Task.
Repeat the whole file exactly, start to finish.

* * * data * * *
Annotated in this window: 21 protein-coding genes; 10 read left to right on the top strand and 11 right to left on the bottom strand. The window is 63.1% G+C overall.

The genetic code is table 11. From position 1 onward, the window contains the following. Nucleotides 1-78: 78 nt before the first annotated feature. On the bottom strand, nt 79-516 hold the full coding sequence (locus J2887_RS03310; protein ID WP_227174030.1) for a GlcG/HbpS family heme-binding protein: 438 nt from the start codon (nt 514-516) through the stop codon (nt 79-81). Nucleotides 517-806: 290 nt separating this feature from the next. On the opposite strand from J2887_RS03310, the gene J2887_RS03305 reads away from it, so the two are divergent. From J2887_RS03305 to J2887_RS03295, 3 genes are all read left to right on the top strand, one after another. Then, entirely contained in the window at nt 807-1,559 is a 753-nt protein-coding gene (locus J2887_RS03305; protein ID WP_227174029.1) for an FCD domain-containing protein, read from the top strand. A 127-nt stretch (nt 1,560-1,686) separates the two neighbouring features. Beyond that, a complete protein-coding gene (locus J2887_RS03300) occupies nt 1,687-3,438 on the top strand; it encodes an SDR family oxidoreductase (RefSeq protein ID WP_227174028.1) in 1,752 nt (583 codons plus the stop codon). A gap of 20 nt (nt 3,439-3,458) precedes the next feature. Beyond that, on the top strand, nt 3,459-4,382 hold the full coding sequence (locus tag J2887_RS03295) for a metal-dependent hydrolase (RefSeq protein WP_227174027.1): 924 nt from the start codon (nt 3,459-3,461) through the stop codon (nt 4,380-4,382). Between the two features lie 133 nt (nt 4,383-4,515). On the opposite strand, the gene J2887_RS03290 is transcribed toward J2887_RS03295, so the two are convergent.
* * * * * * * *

Annotated in this window: 21 protein-coding genes; 10 read left to right on the top strand and 11 right to left on the bottom strand. The window is 63.1% G+C overall.

The genetic code is table 11. From position 1 onward, the window contains the following. Nucleotides 1-78: 78 nt before the first annotated feature. On the bottom strand, nt 79-516 hold the full coding sequence (locus J2887_RS03310; protein ID WP_227174030.1) for a GlcG/HbpS family heme-binding protein: 438 nt from the start codon (nt 514-516) through the stop codon (nt 79-81). Nucleotides 517-806: 290 nt separating this feature from the next. On the opposite strand from J2887_RS03310, the gene J2887_RS03305 reads away from it, so the two are divergent. From J2887_RS03305 to J2887_RS03295, 3 genes are all read left to right on the top strand, one after another. Then, entirely contained in the window at nt 807-1,559 is a 753-nt protein-coding gene (locus J2887_RS03305; protein ID WP_227174029.1) for an FCD domain-containing protein, read from the top strand. A 127-nt stretch (nt 1,560-1,686) separates the two neighbouring features. Beyond that, a complete protein-coding gene (locus J2887_RS03300) occupies nt 1,687-3,438 on the top strand; it encodes an SDR family oxidoreductase (RefSeq protein ID WP_227174028.1) in 1,752 nt (583 codons plus the stop codon). A gap of 20 nt (nt 3,439-3,458) precedes the next feature. Beyond that, on the top strand, nt 3,459-4,382 hold the full coding sequence (locus tag J2887_RS03295) for a metal-dependent hydrolase (RefSeq protein WP_227174027.1): 924 nt from the start codon (nt 3,459-3,461) through the stop codon (nt 4,380-4,382). Between the two features lie 133 nt (nt 4,383-4,515). On the opposite strand, the gene J2887_RS03290 is transcribed toward J2887_RS03295, so the two are convergent.